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The University of Southampton

Engineering students overcome last minute crisis to win national competition

Published: 7 July 2015Origin: Engineering
The winning UAV in flight

Five final year Masters of Engineering students put in long hours in the workshop to take part in a national competition for Unmanned Aerial Vehicles (UAVs) after their fixed wing aircraft crashed on a test flight just days before the final.

Notes for editors

The students went on to beat 13 other teams in the two day contest organised by the Institution of Mechanical Engineers (IMechE) at Bruntingthorpe Airfield in Leicestershire.

“Before the crash we were confident of our chances. We had prepared well and our aircraft was performing extremely well. The crash changed everything and we were very close to giving up but we were reluctant to abandon almost a year’s work and, with the help of University staff and some very late nights, we rebuilt the aircraft and managed to put together a reasonable airframe,” says James Thomas who worked on the project with Michael Ladhams, Richard Whitehouse, Guy Morgan and Andrew Theobald.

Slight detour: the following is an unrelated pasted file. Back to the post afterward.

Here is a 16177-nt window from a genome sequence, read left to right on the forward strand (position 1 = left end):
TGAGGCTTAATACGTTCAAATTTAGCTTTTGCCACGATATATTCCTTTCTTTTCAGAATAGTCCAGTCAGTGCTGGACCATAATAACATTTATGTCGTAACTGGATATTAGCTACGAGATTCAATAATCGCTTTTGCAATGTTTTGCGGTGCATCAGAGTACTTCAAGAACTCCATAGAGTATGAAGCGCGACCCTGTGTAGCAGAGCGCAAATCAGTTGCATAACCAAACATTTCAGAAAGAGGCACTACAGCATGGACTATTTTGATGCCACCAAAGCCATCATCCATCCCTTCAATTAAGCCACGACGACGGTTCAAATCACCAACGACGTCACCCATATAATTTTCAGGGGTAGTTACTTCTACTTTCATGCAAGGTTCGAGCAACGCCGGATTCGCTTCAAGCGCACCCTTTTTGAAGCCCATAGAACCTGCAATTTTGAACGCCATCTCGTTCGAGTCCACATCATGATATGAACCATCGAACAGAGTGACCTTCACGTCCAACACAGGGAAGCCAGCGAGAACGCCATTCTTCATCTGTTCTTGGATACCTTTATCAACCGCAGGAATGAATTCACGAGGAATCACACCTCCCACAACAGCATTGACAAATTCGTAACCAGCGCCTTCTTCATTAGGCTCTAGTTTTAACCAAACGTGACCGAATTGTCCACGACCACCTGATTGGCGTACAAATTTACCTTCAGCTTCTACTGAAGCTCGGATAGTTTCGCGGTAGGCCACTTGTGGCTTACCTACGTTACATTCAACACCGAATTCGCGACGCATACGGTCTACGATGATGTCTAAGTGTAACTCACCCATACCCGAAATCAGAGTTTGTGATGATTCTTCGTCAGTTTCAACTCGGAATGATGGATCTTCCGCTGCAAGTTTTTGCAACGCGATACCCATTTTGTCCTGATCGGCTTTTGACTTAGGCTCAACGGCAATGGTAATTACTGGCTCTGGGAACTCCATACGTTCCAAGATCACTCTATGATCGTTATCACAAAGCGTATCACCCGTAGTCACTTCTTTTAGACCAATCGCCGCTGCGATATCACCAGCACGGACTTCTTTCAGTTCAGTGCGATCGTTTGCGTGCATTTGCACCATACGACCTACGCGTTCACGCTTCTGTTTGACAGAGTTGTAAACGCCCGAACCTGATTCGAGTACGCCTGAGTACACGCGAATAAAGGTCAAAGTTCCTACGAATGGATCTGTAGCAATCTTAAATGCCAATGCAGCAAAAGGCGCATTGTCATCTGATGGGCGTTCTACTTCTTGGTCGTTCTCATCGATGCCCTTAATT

“It's been extremely rewarding to be a part of such a talented and motivated team of people. I've learnt an awful lot and gained hugely valuable experience that I will take forward with me through my career,” adds James.

John Turton, from the IMechE comments: “The Challenge assists students to learn practical aerospace engineering skills for industry, prepare aerospace engineering students for employment and encourage links between industry and universities.”

The group had already won the University’s first annual Design Excellence Award for their Group Design Project involving the same fixed wing Unmanned Aerial Vehicle (UAV). Among their design innovations which impressed the judges, team members came up with a new suspension system using memory foam and used 3D printing to integrate all the essential avionics within the tail.


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